The entire end-to-end system is fully automated, requiring no one to manually take measurements or analyze results. The researchers built SIFTER using a FLIR One Pro thermal camera and an embedded Jetson Nano processor to keep their costs down. The system uses signal processing, computer vision and deep learning to identify “features” or relevant parts of a person’s face, detect individuals’ heads, track their movements and estimate the orientation of the face. head using RGB images and thermal cameras. Then, based on head orientation and thermal camera images, the system extracts the temperature of uncovered areas of skin and maps them onto a 3D point cloud model of each person’s head. The system takes these temperature readings from different parts of the face and uses machine learning models to estimate the person’s body temperature and determine if they have a fever.
To manage the distance between people and the scanner, the researchers first estimated the distance between a person’s head and the camera, based on a perspective projection (closer objects appear larger than more distant objects) and stereo vision (perception of depth based on the distance between RGB and thermal cameras). Next, they modeled the physical transmission of heat from a person’s skin to the camera as a function of a person’s distance and used this to calibrate and remove noise from phenomena such as attenuation (the longer a force travels through a medium, the more it is attenuated and the weaker the reading you will receive). Finally, to further improve the efficiency of the system, the team combined physical modeling with data-driven machine learning methods to further improve and account for falling remote temperature readings.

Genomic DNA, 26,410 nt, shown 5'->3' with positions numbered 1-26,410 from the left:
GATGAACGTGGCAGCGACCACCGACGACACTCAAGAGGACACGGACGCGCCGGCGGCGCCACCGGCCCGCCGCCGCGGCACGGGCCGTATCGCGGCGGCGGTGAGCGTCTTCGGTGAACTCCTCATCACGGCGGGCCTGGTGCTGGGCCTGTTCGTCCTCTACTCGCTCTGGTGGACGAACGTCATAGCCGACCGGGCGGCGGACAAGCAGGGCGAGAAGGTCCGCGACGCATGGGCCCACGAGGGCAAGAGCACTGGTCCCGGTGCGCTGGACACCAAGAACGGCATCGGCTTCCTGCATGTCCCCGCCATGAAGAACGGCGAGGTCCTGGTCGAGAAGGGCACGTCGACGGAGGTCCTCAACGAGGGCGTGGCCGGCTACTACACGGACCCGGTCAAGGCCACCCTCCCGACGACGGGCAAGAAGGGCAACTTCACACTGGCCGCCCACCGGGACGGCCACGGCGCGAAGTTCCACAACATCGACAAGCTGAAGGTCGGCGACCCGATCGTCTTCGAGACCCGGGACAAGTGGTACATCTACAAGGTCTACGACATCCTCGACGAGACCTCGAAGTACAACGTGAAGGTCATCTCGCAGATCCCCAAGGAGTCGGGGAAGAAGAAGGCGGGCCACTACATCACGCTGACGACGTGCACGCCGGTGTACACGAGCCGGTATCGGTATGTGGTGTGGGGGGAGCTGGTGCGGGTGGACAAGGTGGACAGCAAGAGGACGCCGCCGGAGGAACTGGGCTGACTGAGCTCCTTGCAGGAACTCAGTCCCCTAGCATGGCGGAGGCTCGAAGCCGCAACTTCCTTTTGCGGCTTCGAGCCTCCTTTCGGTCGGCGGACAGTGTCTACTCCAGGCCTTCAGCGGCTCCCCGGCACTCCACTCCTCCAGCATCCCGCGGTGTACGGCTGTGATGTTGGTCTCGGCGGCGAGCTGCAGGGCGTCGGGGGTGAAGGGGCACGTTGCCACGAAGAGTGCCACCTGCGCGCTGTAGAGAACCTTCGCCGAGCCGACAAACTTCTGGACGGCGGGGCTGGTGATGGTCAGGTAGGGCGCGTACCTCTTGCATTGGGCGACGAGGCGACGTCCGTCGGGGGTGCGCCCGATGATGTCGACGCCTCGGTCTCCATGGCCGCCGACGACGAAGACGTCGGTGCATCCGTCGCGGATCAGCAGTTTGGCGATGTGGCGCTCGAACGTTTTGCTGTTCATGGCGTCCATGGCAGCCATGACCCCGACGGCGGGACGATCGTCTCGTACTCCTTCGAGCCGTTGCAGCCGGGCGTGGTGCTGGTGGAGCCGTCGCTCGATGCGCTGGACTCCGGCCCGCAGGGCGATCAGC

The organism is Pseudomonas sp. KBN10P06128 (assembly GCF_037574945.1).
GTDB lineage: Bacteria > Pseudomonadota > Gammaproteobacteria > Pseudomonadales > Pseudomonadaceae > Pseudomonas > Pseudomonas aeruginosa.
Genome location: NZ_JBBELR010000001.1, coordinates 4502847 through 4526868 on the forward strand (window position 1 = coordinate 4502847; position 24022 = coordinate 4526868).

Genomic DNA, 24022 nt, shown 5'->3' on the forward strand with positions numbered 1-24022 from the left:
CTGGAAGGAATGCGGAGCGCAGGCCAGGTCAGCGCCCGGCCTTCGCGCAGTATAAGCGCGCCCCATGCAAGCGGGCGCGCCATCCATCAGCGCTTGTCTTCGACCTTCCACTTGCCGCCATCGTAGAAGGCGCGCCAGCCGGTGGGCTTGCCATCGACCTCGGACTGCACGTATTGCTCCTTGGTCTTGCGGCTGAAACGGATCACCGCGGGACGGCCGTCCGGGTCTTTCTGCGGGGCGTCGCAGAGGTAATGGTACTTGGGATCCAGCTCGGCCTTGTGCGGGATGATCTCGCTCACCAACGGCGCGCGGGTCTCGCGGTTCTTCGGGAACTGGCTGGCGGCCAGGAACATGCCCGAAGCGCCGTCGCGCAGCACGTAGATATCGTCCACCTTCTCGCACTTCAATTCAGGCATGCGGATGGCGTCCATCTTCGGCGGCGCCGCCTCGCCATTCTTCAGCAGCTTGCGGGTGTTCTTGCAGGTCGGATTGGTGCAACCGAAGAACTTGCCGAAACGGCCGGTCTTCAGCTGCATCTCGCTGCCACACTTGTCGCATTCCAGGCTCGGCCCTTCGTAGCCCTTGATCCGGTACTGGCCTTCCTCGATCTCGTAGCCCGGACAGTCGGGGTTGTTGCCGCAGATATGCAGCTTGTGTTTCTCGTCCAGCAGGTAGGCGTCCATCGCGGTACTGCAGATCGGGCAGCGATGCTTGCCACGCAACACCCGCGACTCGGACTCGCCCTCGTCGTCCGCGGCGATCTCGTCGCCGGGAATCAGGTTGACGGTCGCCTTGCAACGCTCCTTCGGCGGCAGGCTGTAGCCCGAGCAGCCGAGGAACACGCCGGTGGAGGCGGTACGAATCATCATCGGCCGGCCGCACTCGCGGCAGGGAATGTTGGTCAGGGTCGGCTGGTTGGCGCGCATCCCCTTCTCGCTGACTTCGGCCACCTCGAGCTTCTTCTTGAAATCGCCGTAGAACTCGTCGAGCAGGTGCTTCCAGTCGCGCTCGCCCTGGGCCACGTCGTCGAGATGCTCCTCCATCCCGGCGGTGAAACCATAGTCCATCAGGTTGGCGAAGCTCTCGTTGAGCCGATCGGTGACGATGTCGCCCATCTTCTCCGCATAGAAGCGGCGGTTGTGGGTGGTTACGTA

Jiang and Rundle are currently working to improve SIFTER in terms of range and accuracy, so the system can be deployed in more scenarios, such as large open spaces and transportation hubs. They are also expanding their system to create a “Global Influenza and Emerging Disease Visual Surveillance System,” which they will jointly manage. The team plans to use this system as a public health surveillance tool to detect emerging infectious diseases and influenza, which continuously monitors the number of people in public while running a fever. When the system detects that the prevalence of people with fever has exceeded a normal low background rate, public health authorities will be alerted to initiate more thorough infectious disease surveillance and detection protocols.
“We are very excited about SIFTER,” Rundle added. “Fever is a symptom of many infectious diseases, and this system will provide a low-cost, near real-time, and continuous means of detecting spikes in the number of people with fever. We see SIFTER as a complement to other more expensive and slower public health surveillance systems that rely on laboratory testing and case reporting. We expect this system to help improve the detection of emerging infectious diseases and seasonal influenza outbreaks. ”
The study was accepted at 21st ACM/IEEE Conference on Information Processing in Sensor Networks (IPSN 2022), from May 4 to 6, 2022, in Milan, Italy.
About the study
The study is titled “A low-cost, in-situ system for continuous fever screening in multiple individuals.”
The authors are: Kaiyuan Hou, Yanchen Liu, Peter Wei, Chenye Yang, Hengjiu Kang, Stephen Xia and Xiaofan Jiang (all of Columbia Engineering); Andrew Rundle (Mailman School of Public Health); and Teresa Spada (Columbia University Irving Medical Center).
This research was funded by Columbia Engineering under the Technology Innovations for Urban Living in the Face of COVID-19 grant. Students working on this project were partially supported by the National Science Foundation under grant numbers CNS-1704899, CNS-1815274, CNS-11943396, and CNS-1837022.